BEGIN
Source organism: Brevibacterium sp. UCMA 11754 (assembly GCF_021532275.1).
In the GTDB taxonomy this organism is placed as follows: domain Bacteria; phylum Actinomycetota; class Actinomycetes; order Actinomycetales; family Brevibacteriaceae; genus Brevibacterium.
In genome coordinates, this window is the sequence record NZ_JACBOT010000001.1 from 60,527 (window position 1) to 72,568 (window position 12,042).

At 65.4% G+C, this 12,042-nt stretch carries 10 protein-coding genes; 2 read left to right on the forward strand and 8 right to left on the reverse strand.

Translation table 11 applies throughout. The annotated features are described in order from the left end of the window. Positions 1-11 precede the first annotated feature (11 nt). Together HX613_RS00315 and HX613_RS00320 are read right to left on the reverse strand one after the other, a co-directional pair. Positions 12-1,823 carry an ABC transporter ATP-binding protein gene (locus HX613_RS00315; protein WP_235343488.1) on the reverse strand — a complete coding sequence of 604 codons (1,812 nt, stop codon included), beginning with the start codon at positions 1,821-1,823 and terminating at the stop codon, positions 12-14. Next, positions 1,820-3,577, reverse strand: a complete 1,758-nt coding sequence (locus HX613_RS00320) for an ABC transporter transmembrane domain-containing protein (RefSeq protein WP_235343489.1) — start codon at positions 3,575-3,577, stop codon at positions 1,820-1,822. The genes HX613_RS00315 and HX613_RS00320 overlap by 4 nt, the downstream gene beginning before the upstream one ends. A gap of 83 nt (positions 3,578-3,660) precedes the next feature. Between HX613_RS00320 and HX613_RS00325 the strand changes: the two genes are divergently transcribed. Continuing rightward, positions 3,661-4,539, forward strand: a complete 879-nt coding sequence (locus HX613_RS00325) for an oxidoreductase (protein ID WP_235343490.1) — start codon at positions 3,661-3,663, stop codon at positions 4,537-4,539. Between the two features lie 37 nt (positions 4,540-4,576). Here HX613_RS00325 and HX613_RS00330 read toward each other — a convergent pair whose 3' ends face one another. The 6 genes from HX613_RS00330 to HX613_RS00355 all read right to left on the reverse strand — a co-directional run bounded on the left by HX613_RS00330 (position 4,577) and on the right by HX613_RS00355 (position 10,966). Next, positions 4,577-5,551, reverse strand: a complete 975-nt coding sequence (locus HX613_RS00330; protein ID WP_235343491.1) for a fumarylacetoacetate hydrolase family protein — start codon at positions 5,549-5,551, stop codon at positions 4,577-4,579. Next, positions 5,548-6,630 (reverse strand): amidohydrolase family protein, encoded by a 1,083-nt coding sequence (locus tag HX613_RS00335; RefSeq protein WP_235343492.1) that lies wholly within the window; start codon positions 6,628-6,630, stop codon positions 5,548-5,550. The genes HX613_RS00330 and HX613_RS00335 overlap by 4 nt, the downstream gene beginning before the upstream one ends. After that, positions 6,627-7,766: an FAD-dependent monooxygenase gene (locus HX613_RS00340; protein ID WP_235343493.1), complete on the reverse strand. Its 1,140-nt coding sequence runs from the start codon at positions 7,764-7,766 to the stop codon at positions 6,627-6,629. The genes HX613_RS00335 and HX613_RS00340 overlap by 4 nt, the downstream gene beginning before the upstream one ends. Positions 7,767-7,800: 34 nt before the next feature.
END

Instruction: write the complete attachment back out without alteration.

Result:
Source organism: Brevibacterium sp. UCMA 11754 (assembly GCF_021532275.1).
In the GTDB taxonomy this organism is placed as follows: domain Bacteria; phylum Actinomycetota; class Actinomycetes; order Actinomycetales; family Brevibacteriaceae; genus Brevibacterium.
In genome coordinates, this window is the sequence record NZ_JACBOT010000001.1 from 60,527 (window position 1) to 72,568 (window position 12,042).

At 65.4% G+C, this 12,042-nt stretch carries 10 protein-coding genes; 2 read left to right on the forward strand and 8 right to left on the reverse strand.

Translation table 11 applies throughout. The annotated features are described in order from the left end of the window. Positions 1-11 precede the first annotated feature (11 nt). Together HX613_RS00315 and HX613_RS00320 are read right to left on the reverse strand one after the other, a co-directional pair. Positions 12-1,823 carry an ABC transporter ATP-binding protein gene (locus HX613_RS00315; protein WP_235343488.1) on the reverse strand — a complete coding sequence of 604 codons (1,812 nt, stop codon included), beginning with the start codon at positions 1,821-1,823 and terminating at the stop codon, positions 12-14. Next, positions 1,820-3,577, reverse strand: a complete 1,758-nt coding sequence (locus HX613_RS00320) for an ABC transporter transmembrane domain-containing protein (RefSeq protein WP_235343489.1) — start codon at positions 3,575-3,577, stop codon at positions 1,820-1,822. The genes HX613_RS00315 and HX613_RS00320 overlap by 4 nt, the downstream gene beginning before the upstream one ends. A gap of 83 nt (positions 3,578-3,660) precedes the next feature. Between HX613_RS00320 and HX613_RS00325 the strand changes: the two genes are divergently transcribed. Continuing rightward, positions 3,661-4,539, forward strand: a complete 879-nt coding sequence (locus HX613_RS00325) for an oxidoreductase (protein ID WP_235343490.1) — start codon at positions 3,661-3,663, stop codon at positions 4,537-4,539. Between the two features lie 37 nt (positions 4,540-4,576). Here HX613_RS00325 and HX613_RS00330 read toward each other — a convergent pair whose 3' ends face one another. The 6 genes from HX613_RS00330 to HX613_RS00355 all read right to left on the reverse strand — a co-directional run bounded on the left by HX613_RS00330 (position 4,577) and on the right by HX613_RS00355 (position 10,966). Next, positions 4,577-5,551, reverse strand: a complete 975-nt coding sequence (locus HX613_RS00330; protein ID WP_235343491.1) for a fumarylacetoacetate hydrolase family protein — start codon at positions 5,549-5,551, stop codon at positions 4,577-4,579. Next, positions 5,548-6,630 (reverse strand): amidohydrolase family protein, encoded by a 1,083-nt coding sequence (locus tag HX613_RS00335; RefSeq protein WP_235343492.1) that lies wholly within the window; start codon positions 6,628-6,630, stop codon positions 5,548-5,550. The genes HX613_RS00330 and HX613_RS00335 overlap by 4 nt, the downstream gene beginning before the upstream one ends. After that, positions 6,627-7,766: an FAD-dependent monooxygenase gene (locus HX613_RS00340; protein ID WP_235343493.1), complete on the reverse strand. Its 1,140-nt coding sequence runs from the start codon at positions 7,764-7,766 to the stop codon at positions 6,627-6,629. The genes HX613_RS00335 and HX613_RS00340 overlap by 4 nt, the downstream gene beginning before the upstream one ends. Positions 7,767-7,800: 34 nt before the next feature.